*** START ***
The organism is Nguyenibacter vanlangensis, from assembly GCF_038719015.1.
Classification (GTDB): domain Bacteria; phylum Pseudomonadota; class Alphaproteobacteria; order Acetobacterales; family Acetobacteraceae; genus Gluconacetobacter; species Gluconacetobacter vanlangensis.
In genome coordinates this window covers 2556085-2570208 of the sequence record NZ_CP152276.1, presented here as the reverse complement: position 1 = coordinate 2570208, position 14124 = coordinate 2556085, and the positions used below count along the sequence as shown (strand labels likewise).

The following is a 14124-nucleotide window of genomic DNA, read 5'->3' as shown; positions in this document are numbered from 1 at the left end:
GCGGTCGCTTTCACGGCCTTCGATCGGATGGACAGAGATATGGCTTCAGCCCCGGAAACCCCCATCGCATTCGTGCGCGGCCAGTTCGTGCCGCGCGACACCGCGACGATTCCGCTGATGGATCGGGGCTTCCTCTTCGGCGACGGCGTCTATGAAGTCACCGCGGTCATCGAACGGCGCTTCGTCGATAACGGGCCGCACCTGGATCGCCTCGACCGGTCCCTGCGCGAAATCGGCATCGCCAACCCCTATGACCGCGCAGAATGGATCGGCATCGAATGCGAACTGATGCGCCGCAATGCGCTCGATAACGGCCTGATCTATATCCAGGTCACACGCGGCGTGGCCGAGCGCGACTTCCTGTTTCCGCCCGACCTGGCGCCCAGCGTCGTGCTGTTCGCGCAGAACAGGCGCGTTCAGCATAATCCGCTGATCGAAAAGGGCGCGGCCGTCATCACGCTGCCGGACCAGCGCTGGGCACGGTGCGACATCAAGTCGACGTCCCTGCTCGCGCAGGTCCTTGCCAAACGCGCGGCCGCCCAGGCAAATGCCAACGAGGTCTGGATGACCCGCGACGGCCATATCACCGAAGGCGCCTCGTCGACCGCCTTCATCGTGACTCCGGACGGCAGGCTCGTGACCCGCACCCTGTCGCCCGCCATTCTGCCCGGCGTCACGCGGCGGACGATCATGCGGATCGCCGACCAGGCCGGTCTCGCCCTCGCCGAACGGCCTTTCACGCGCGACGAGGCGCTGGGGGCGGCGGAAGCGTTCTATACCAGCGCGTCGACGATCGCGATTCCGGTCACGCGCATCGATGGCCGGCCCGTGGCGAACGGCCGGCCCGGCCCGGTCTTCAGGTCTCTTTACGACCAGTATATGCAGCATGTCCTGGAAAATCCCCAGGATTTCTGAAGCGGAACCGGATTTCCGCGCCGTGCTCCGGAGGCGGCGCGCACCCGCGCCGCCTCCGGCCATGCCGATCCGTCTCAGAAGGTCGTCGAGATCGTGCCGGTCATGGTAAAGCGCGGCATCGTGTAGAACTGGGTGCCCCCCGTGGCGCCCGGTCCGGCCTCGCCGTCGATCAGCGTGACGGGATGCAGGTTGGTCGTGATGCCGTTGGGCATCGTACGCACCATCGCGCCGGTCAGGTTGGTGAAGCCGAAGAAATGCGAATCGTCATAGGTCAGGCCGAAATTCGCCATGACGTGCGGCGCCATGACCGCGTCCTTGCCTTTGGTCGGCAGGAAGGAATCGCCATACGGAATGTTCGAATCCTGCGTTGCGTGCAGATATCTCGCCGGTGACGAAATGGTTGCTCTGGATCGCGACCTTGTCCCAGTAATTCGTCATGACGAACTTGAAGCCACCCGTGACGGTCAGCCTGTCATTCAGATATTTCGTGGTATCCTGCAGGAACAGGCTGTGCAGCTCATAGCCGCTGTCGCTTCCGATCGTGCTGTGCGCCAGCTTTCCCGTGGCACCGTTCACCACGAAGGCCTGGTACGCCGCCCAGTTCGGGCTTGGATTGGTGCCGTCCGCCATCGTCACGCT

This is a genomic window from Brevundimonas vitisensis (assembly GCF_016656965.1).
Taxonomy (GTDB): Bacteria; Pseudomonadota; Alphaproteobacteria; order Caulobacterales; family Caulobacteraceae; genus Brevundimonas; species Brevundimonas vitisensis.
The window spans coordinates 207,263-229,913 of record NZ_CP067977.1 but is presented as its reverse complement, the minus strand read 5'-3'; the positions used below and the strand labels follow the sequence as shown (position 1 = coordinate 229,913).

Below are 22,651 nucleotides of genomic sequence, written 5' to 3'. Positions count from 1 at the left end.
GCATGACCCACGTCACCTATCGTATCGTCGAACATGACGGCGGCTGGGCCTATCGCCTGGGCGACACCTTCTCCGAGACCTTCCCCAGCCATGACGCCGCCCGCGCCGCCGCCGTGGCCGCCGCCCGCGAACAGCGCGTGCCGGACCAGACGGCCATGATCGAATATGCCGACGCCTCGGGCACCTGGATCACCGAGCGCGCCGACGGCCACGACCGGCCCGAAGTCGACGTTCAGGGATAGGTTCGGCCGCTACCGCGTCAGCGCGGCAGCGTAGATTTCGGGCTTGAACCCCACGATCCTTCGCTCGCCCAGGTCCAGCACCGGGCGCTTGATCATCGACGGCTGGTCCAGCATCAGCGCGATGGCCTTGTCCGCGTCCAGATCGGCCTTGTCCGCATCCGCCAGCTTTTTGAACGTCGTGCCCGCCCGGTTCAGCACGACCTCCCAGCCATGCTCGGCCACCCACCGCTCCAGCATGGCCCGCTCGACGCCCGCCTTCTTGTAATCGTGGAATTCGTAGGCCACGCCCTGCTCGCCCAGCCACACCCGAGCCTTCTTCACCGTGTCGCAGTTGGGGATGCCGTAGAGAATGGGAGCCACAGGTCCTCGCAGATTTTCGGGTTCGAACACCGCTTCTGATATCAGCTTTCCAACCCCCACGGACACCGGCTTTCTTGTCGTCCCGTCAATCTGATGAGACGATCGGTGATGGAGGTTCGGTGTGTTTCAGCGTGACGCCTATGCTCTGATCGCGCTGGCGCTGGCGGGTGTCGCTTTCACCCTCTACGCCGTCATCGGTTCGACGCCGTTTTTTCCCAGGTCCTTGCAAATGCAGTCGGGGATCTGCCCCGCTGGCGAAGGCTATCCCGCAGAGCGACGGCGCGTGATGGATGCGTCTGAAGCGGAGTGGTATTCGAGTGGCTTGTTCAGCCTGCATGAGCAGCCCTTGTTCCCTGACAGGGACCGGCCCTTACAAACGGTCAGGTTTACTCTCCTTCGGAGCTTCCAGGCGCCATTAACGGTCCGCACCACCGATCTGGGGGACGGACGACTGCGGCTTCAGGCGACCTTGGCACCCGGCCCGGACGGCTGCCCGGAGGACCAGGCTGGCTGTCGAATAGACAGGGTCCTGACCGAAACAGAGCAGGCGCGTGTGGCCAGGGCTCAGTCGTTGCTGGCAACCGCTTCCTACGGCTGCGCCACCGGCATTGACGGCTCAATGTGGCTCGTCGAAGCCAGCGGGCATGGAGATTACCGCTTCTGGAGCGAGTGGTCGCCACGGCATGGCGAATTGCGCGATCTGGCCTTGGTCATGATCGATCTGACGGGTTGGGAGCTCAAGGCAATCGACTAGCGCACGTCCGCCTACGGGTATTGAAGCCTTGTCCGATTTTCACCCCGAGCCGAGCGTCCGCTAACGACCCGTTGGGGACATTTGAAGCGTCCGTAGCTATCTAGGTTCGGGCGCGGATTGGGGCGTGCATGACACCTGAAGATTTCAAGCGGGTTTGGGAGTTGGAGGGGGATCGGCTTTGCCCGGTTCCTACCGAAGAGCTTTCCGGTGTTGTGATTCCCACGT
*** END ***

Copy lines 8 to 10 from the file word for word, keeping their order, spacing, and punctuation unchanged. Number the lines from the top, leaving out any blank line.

The window spans coordinates 207,263-229,913 of record NZ_CP067977.1 but is presented as its reverse complement, the minus strand read 5'-3'; the positions used below and the strand labels follow the sequence as shown (position 1 = coordinate 229,913).

Below are 22,651 nucleotides of genomic sequence, written 5' to 3'. Positions count from 1 at the left end.
GCATGACCCACGTCACCTATCGTATCGTCGAACATGACGGCGGCTGGGCCTATCGCCTGGGCGACACCTTCTCCGAGACCTTCCCCAGCCATGACGCCGCCCGCGCCGCCGCCGTGGCCGCCGCCCGCGAACAGCGCGTGCCGGACCAGACGGCCATGATCGAATATGCCGACGCCTCGGGCACCTGGATCACCGAGCGCGCCGACGGCCACGACCGGCCCGAAGTCGACGTTCAGGGATAGGTTCGGCCGCTACCGCGTCAGCGCGGCAGCGTAGATTTCGGGCTTGAACCCCACGATCCTTCGCTCGCCCAGGTCCAGCACCGGGCGCTTGATCATCGACGGCTGGTCCAGCATCAGCGCGATGGCCTTGTCCGCGTCCAGATCGGCCTTGTCCGCATCCGCCAGCTTTTTGAACGTCGTGCCCGCCCGGTTCAGCACGACCTCCCAGCCATGCTCGGCCACCCACCGCTCCAGCATGGCCCGCTCGACGCCCGCCTTCTTGTAATCGTGGAATTCGTAGGCCACGCCCTGCTCGCCCAGCCACACCCGAGCCTTCTTCACCGTGTCGCAGTTGGGGATGCCGTAGAGAATGGGAGCCACAGGTCCTCGCAGATTTTCGGGTTCGAACACCGCTTCTGATATCAGCTTTCCAACCCCCACGGACACCGGCTTTCTTGTCGTCCCGTCAATCTGATGAGACGATCGGTGATGGAGGTTCGGTGTGTTTCAGCGTGACGCCTATGCTCTGATCGCGCTGGCGCTGGCGGGTGTCGCTTTCACCCTCTACGCCGTCATCGGTTCGACGCCGTTTTTTCCCAGGTCCTTGCAAATGCAGTCGGGGATCTGCCCCGCTGGCGAAGGCTATCCCGCAGAGCGACGGCGCGTGATGGATGCGTCTGAAGCGGAGTGGTATTCGAGTGGCTTGTTCAGCCTGCATGAGCAGCCCTTGTTCCCTGACAGGGACCGGCCCTTACAAACGGTCAGGTTTACTCTCCTTCGGAGCTTCCAGGCGCCATTAACGGTCCGCACCACCGATCTGGGGGACGGACGACTGCGGCTTCAGGCGACCTTGGCACCCGGCCCGGACGGCTGCCCGGAGGACCAGGCTGGCTGTCGAATAGACAGGGTCCTGACCGAAACAGAGCAGGCGCGTGTGGCCAGGGCTCAGTCGTTGCTGGCAACCGCTTCCTACGGCTGCGCCACCGGCATTGACGGCTCAATGTGGCTCGTCGAAGCCAGCGGGCATGGAGATTACCGCTTCTGGAGCGAGTGGTCGCCACGGCATGGCGAATTGCGCGATCTGGCCTTGGTCATGATCGATCTGACGGGTTGGGAGCTCAAGGCAATCGACTAGCGCACGTCCGCCTACGGGTATTGAAGCCTTGTCCGATTTTCACCCCGAGCCGAGCGTCCGCTAACGACCCGTTGGGGACATTTGAAGCGTCCGTAGCTATCTAGGTTCGGGCGCGGATTGGGGCGTGCATGACACCTGAAGATTTCAAGCGGGTTTGGGAGTTGGAGGGGGATCGGCTTTGCCCGGTTCCTACCGAAGAGCTTTCCGGTGTTGTGATTCCCACGT